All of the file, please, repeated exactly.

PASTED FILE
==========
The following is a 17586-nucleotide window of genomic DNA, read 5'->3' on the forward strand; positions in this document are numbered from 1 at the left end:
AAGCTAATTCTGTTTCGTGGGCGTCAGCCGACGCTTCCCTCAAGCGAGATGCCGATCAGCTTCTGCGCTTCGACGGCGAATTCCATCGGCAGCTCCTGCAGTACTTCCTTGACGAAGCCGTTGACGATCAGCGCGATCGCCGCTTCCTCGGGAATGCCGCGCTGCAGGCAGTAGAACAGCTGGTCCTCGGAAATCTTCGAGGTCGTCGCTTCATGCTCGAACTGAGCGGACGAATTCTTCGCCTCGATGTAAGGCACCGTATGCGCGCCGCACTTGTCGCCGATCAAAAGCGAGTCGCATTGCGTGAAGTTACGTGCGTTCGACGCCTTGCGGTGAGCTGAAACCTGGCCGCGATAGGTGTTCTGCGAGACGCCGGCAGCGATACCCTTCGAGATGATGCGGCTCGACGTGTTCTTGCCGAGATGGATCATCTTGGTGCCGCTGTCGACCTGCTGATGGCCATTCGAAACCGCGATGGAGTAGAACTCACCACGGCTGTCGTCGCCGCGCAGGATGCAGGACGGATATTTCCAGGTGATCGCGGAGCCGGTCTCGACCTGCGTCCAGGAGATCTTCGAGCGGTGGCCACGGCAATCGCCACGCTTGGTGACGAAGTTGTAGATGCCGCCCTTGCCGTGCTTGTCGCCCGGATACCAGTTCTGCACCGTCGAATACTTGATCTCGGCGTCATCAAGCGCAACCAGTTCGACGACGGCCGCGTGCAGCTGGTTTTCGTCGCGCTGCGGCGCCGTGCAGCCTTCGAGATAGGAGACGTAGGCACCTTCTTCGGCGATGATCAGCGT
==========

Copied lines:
The following is a 17586-nucleotide window of genomic DNA, read 5'->3' on the forward strand; positions in this document are numbered from 1 at the left end:
AAGCTAATTCTGTTTCGTGGGCGTCAGCCGACGCTTCCCTCAAGCGAGATGCCGATCAGCTTCTGCGCTTCGACGGCGAATTCCATCGGCAGCTCCTGCAGTACTTCCTTGACGAAGCCGTTGACGATCAGCGCGATCGCCGCTTCCTCGGGAATGCCGCGCTGCAGGCAGTAGAACAGCTGGTCCTCGGAAATCTTCGAGGTCGTCGCTTCATGCTCGAACTGAGCGGACGAATTCTTCGCCTCGATGTAAGGCACCGTATGCGCGCCGCACTTGTCGCCGATCAAAAGCGAGTCGCATTGCGTGAAGTTACGTGCGTTCGACGCCTTGCGGTGAGCTGAAACCTGGCCGCGATAGGTGTTCTGCGAGACGCCGGCAGCGATACCCTTCGAGATGATGCGGCTCGACGTGTTCTTGCCGAGATGGATCATCTTGGTGCCGCTGTCGACCTGCTGATGGCCATTCGAAACCGCGATGGAGTAGAACTCACCACGGCTGTCGTCGCCGCGCAGGATGCAGGACGGATATTTCCAGGTGATCGCGGAGCCGGTCTCGACCTGCGTCCAGGAGATCTTCGAGCGGTGGCCACGGCAATCGCCACGCTTGGTGACGAAGTTGTAGATGCCGCCCTTGCCGTGCTTGTCGCCCGGATACCAGTTCTGCACCGTCGAATACTTGATCTCGGCGTCATCAAGCGCAACCAGTTCGACGACGGCCGCGTGCAGCTGGTTTTCGTCGCGCTGCGGCGCCGTGCAGCCTTCGAGATAGGAGACGTAGGCACCTTCTTCGGCGATGATCAGCGT